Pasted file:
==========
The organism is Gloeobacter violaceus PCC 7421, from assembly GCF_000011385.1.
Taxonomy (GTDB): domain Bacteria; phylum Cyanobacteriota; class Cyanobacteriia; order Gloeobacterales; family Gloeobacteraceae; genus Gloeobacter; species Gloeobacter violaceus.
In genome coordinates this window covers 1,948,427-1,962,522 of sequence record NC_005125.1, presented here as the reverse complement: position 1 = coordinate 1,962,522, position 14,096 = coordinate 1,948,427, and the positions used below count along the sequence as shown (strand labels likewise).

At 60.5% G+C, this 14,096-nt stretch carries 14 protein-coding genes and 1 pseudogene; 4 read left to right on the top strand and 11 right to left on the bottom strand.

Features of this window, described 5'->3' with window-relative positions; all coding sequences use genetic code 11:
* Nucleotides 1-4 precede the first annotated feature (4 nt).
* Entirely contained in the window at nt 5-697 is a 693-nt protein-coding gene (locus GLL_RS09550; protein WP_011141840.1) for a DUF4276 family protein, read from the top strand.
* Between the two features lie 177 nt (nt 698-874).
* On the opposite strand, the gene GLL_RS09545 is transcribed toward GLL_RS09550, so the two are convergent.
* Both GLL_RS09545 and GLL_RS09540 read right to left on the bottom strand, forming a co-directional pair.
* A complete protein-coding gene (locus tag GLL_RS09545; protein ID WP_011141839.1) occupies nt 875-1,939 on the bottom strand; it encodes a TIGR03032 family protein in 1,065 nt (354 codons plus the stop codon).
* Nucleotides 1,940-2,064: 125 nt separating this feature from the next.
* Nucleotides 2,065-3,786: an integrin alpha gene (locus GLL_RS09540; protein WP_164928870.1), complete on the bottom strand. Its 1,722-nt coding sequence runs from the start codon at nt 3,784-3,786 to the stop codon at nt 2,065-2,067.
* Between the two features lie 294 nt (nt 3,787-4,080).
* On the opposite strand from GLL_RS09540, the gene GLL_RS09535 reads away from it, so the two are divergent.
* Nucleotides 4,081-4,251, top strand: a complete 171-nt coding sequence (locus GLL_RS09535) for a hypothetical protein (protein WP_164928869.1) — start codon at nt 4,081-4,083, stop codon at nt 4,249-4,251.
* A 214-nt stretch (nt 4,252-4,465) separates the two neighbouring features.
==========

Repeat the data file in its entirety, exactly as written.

The organism is Gloeobacter violaceus PCC 7421, from assembly GCF_000011385.1.
Taxonomy (GTDB): domain Bacteria; phylum Cyanobacteriota; class Cyanobacteriia; order Gloeobacterales; family Gloeobacteraceae; genus Gloeobacter; species Gloeobacter violaceus.
In genome coordinates this window covers 1,948,427-1,962,522 of sequence record NC_005125.1, presented here as the reverse complement: position 1 = coordinate 1,962,522, position 14,096 = coordinate 1,948,427, and the positions used below count along the sequence as shown (strand labels likewise).

At 60.5% G+C, this 14,096-nt stretch carries 14 protein-coding genes and 1 pseudogene; 4 read left to right on the top strand and 11 right to left on the bottom strand.

Features of this window, described 5'->3' with window-relative positions; all coding sequences use genetic code 11:
* Nucleotides 1-4 precede the first annotated feature (4 nt).
* Entirely contained in the window at nt 5-697 is a 693-nt protein-coding gene (locus GLL_RS09550; protein WP_011141840.1) for a DUF4276 family protein, read from the top strand.
* Between the two features lie 177 nt (nt 698-874).
* On the opposite strand, the gene GLL_RS09545 is transcribed toward GLL_RS09550, so the two are convergent.
* Both GLL_RS09545 and GLL_RS09540 read right to left on the bottom strand, forming a co-directional pair.
* A complete protein-coding gene (locus tag GLL_RS09545; protein ID WP_011141839.1) occupies nt 875-1,939 on the bottom strand; it encodes a TIGR03032 family protein in 1,065 nt (354 codons plus the stop codon).
* Nucleotides 1,940-2,064: 125 nt separating this feature from the next.
* Nucleotides 2,065-3,786: an integrin alpha gene (locus GLL_RS09540; protein WP_164928870.1), complete on the bottom strand. Its 1,722-nt coding sequence runs from the start codon at nt 3,784-3,786 to the stop codon at nt 2,065-2,067.
* Between the two features lie 294 nt (nt 3,787-4,080).
* On the opposite strand from GLL_RS09540, the gene GLL_RS09535 reads away from it, so the two are divergent.
* Nucleotides 4,081-4,251, top strand: a complete 171-nt coding sequence (locus GLL_RS09535) for a hypothetical protein (protein WP_164928869.1) — start codon at nt 4,081-4,083, stop codon at nt 4,249-4,251.
* A 214-nt stretch (nt 4,252-4,465) separates the two neighbouring features.